This was a wedding dress I bought in an op shop last year. I wanted to explore with students in a design studio I taught some aspects of this dress I felt were particular to special occasionwear such as its weight and volume, as well as the act of dressing; actually getting into the dress and what this entails. I subsequently unpicked the whole thing with a view to using the fabric but before doing so put it on the mannequin to take a photo. When I took it off the shapes it made struck me as interesting and so I styled these pictures. I’ve enjoyed having them up on my wall because of the tension I feel when I work between pragmatic red carpet designing, where I sometimes fear I’m veering dangerously close to knocking off whatever Elie Saab did last, and pursuing a “truer” (what does this mean?) kind of creativity, that is influenced by a more “pure” experimentation, perhaps influenced by the form of the materials themselves, and that is not beholden to western conventions of body conscious design.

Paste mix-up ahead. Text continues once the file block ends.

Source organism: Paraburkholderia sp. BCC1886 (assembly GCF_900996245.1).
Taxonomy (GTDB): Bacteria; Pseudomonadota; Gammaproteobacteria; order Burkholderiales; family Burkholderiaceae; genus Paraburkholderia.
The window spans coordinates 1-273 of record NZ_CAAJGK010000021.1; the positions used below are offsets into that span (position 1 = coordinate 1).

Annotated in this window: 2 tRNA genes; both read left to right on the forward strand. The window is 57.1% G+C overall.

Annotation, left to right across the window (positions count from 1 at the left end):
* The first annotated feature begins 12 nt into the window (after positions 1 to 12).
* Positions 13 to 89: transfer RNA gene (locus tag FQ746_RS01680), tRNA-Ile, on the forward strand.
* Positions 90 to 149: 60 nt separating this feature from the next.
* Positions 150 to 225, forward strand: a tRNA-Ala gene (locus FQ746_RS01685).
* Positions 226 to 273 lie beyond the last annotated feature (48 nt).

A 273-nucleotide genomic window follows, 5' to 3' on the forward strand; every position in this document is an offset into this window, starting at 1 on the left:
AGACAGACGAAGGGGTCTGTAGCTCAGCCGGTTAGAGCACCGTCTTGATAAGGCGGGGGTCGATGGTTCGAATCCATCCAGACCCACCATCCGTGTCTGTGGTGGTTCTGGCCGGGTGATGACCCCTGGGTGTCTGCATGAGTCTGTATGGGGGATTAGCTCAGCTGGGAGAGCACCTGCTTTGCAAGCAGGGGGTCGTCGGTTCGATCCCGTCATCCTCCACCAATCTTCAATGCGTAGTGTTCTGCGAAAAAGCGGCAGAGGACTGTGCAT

Below, a quote from The Cutting Class, Wedding Cliches at Comme des Garcons referring to the Comme des Garcons SS12 collection.
But as ever with Comme des Garçons, the rebellion is in the execution. Where you would normally find carefully hand bound edges and french seams on a wedding gown, there was instead roughly cut necklines leaving exposed slabs of wadding. When giant-sized, voluptuous silken bows were used, they were used in a strangely creepy way, binding the models hands together. When boning was used to give the gowns structure it was not hidden discreetly away beneath layers of fine silk, it was instead made into an exterior cage that seemed to be constructed out of plastic boning and wadding.
And below, my photos of that particular collection which is currently exhibited (in fabulous plastic bubbles of course) at Les Docks, Paris. The “rebellion in the execution” was further highlighted in this exhibition which has been deliberately paired with another exhibition of Christóbal Balenciaga’s archive, featuring original haute couture pieces as well costume references held by Balenciaga that served as inspiration.